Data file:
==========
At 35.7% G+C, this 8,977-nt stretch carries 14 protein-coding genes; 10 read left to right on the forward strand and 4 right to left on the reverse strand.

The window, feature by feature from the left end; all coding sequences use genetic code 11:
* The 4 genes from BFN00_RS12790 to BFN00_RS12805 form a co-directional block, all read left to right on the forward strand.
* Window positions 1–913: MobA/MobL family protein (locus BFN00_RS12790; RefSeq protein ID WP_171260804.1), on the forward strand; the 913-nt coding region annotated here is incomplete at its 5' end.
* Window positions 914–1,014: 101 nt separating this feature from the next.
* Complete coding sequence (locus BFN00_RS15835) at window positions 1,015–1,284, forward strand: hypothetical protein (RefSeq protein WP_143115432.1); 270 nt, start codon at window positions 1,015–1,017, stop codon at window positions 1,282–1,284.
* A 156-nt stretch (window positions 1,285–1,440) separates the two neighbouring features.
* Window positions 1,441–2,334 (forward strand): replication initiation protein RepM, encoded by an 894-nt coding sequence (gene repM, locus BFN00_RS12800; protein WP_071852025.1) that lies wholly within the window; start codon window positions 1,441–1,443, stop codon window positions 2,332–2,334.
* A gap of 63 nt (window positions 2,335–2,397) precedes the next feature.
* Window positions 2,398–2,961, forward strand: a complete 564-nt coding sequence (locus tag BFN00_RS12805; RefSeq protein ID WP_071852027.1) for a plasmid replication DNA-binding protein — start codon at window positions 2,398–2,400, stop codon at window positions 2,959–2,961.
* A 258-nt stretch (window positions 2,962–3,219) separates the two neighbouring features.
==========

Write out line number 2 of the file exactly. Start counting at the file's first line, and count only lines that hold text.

The window, feature by feature from the left end; all coding sequences use genetic code 11: